Soldier blames fibromyalgia on incident in Afghanistan
A soldier who served in Afghanistan believes the injuries he suffered during an unloading accident are responsible for his fibromyalgia. Kieran Murphy was part of the U.K. Territorial Army and was hurt while helping to unload materials. He is currently suing the Ministry of Defense for £250,000 ($386, 912) in damages.
Kieran Murphy believes the root cause of his fibromyalgia can be traced back to an incident in Afghanistan. The Newmarket Journal reports that he was hurt while unloading materials after one of the rolls fell on him. In addition to breaking several of his teeth, he injured his shoulders and neck. He also lost consciousness. Although the Army considered his injuries minor, Murphy believes that they were the start of ongoing chronic pain and other issues.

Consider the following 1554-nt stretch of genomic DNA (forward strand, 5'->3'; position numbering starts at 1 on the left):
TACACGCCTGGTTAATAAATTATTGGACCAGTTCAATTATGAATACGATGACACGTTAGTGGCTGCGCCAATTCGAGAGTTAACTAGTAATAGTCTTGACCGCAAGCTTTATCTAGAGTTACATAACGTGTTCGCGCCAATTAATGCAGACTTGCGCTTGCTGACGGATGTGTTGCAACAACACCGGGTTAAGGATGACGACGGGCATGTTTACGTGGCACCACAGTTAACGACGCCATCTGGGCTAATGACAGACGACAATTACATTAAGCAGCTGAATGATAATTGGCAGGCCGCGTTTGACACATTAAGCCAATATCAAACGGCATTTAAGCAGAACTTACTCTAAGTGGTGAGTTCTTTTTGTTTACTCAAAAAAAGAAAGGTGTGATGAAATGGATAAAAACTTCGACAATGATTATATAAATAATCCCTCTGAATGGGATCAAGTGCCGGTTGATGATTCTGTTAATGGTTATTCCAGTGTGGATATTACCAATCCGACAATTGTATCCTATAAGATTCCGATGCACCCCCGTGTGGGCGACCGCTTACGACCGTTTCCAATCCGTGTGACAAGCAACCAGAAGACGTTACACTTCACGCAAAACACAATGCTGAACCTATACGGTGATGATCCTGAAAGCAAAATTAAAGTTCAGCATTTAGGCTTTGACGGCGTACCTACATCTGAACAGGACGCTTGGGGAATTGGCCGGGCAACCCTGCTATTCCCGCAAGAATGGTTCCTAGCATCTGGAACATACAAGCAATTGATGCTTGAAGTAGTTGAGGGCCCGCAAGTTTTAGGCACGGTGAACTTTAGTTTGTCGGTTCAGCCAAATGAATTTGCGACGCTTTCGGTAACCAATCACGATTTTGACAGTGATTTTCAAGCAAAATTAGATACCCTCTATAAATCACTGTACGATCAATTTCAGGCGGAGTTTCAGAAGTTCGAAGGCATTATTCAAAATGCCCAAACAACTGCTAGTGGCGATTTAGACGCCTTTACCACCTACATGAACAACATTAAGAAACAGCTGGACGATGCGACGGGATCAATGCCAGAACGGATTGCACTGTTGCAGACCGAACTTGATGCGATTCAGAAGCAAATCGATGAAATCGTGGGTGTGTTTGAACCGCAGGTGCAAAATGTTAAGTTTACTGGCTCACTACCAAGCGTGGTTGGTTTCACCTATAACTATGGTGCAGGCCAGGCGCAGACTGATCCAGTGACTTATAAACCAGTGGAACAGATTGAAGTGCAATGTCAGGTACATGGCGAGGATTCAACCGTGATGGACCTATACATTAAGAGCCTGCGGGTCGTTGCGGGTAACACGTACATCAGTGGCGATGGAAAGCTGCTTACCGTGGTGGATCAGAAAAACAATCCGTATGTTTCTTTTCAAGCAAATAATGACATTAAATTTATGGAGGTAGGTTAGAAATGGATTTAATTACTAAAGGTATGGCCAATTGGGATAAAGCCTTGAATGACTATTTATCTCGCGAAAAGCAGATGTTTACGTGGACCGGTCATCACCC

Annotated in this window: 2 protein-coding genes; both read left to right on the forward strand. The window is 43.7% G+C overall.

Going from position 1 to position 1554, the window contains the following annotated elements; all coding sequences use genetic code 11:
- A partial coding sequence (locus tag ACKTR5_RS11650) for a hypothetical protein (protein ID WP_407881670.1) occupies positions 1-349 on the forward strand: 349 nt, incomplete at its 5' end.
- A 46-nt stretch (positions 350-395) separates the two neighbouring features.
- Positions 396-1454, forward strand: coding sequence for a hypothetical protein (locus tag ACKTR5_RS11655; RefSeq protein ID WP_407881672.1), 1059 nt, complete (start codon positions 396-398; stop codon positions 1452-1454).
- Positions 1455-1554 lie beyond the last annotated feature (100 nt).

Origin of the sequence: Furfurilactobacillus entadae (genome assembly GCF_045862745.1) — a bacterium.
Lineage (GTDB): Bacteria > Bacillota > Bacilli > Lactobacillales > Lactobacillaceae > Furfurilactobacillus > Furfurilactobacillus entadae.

Murphy shares that he is still suffering years after the incident in Afghanistan. He has fibromyalgia and has difficulty handling any type of physical work. The former soldier believes his chronic pain will continue to affect the rest of his life. Although he is asking for £250,000 ($386, 912) in damages, the Ministry of Defense argues that his injuries did not cause fibromyalgia.
Kieran Murphy is not the first soldier to blame war injuries on the development of fibromyalgia. In a previous report, Barney Tipping blamed his heatstroke in Kenya for the fibromyalgia that later appeared. The Arthritis Foundation mentions that trauma and injuries can lead to fibromyalgia. Other patients have reported that their illnesses started after traumatic experiences.
The Arthritis Foundation points out: “Studies suggest that an injury, trauma or infection may affect the central nervous system’s response to pain. Some researchers believe that trauma leads to biochemical changes in the muscles, and later, the central nervous system, leading to chronic pain. Others believe that an injury to the central nervous system interferes with brain wave patterns related to pain. Still others believe hormonal changes or infections, such as a flu virus, may trigger fibromyalgia.”
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